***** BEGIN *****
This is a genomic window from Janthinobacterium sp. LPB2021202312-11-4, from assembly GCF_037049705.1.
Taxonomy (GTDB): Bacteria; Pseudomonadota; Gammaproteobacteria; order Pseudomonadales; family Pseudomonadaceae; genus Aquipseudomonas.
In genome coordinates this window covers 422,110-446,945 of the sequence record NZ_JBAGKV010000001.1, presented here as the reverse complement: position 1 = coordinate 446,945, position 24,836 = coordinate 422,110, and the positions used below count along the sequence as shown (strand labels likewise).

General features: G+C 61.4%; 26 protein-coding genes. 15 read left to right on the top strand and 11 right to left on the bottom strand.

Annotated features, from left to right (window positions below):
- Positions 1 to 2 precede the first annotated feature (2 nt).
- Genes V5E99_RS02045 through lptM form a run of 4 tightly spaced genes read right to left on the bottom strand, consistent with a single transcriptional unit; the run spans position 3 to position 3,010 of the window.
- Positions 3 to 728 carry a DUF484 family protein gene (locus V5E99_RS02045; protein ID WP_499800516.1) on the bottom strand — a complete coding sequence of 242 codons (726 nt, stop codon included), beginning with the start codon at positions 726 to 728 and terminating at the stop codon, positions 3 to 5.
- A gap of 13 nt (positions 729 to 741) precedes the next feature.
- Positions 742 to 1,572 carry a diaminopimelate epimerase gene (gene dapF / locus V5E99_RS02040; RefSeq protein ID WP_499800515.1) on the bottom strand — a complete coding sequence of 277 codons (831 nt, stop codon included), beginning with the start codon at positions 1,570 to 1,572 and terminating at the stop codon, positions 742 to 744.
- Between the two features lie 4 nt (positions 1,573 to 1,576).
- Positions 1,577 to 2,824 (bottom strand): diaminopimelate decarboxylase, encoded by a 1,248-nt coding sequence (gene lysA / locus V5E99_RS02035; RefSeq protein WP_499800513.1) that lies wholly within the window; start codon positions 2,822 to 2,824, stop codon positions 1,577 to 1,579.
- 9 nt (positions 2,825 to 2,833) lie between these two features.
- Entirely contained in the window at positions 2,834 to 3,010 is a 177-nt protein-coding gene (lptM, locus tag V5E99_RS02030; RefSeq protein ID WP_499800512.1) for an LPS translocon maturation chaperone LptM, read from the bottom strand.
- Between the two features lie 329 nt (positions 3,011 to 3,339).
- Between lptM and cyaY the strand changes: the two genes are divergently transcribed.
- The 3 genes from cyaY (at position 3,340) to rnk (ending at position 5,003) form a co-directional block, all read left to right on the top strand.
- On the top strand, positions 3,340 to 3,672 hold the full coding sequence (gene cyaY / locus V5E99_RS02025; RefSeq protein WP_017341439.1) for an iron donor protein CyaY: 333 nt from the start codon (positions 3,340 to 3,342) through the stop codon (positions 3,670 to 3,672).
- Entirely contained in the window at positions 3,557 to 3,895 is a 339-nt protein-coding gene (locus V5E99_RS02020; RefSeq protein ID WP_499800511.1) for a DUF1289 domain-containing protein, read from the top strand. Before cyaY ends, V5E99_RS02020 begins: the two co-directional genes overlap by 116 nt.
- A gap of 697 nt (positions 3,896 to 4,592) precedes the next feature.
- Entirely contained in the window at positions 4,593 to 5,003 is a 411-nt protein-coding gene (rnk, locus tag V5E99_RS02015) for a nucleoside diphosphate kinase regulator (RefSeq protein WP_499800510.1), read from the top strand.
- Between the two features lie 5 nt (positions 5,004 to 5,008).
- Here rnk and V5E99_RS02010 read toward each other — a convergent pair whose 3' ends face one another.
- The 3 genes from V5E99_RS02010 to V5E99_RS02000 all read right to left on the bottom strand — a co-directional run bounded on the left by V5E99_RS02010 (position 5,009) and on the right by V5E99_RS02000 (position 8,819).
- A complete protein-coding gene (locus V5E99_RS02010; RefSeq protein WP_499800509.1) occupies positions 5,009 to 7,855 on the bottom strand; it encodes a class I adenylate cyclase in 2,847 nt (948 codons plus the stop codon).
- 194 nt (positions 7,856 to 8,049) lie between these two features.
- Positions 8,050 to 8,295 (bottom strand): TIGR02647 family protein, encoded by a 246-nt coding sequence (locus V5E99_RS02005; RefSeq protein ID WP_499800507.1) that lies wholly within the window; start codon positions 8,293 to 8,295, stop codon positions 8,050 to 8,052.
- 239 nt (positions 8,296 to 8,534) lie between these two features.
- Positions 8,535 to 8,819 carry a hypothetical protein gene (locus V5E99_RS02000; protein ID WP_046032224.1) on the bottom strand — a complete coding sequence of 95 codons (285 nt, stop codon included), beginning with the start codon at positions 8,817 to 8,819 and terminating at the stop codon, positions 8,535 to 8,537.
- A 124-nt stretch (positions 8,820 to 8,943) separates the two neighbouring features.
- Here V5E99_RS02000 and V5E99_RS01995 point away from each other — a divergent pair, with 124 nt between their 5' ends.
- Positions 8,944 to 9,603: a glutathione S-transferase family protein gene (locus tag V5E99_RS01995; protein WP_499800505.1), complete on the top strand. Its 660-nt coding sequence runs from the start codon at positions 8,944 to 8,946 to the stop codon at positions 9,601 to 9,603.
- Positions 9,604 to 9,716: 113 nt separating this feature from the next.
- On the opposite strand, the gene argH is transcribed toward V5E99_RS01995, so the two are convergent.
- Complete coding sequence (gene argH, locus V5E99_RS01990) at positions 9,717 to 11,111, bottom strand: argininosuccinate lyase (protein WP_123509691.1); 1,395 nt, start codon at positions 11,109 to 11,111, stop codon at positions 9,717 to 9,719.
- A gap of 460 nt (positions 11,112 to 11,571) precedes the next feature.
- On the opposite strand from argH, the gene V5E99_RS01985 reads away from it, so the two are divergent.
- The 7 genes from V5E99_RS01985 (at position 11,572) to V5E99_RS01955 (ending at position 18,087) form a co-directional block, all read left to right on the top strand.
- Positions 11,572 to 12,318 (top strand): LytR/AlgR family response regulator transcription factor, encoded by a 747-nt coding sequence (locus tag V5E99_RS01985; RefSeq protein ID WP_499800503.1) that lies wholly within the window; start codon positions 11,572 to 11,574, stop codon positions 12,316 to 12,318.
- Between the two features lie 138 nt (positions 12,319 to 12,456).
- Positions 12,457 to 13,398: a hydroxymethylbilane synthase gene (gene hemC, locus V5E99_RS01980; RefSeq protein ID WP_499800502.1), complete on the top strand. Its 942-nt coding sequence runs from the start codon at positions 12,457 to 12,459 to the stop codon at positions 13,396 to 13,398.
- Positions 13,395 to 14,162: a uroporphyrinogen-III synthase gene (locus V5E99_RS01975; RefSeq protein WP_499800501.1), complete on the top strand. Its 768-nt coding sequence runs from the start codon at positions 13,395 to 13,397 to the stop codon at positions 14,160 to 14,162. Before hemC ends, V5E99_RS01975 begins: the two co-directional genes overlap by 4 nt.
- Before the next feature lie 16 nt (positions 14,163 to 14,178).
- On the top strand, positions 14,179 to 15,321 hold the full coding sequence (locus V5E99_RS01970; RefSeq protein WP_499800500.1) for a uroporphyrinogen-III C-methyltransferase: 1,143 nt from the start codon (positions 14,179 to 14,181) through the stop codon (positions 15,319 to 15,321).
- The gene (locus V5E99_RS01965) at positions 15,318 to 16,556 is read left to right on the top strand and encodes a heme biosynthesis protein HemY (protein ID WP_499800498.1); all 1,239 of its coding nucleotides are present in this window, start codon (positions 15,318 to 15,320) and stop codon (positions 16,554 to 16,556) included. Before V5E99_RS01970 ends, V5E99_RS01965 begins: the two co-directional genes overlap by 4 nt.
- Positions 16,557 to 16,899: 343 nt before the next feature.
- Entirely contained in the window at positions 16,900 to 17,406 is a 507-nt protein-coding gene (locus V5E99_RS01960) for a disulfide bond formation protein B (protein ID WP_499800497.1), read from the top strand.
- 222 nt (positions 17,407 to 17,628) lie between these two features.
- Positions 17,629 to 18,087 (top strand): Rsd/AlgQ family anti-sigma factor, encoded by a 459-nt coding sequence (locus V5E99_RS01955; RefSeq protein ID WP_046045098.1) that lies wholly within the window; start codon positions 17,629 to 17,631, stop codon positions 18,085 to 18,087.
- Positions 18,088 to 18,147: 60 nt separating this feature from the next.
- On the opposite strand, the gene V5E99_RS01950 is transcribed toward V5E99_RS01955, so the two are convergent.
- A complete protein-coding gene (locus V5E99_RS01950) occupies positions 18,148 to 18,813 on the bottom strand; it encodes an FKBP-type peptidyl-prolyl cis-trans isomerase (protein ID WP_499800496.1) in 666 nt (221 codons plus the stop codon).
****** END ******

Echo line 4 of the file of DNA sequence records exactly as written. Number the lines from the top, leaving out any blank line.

General features: G+C 61.4%; 26 protein-coding genes. 15 read left to right on the top strand and 11 right to left on the bottom strand.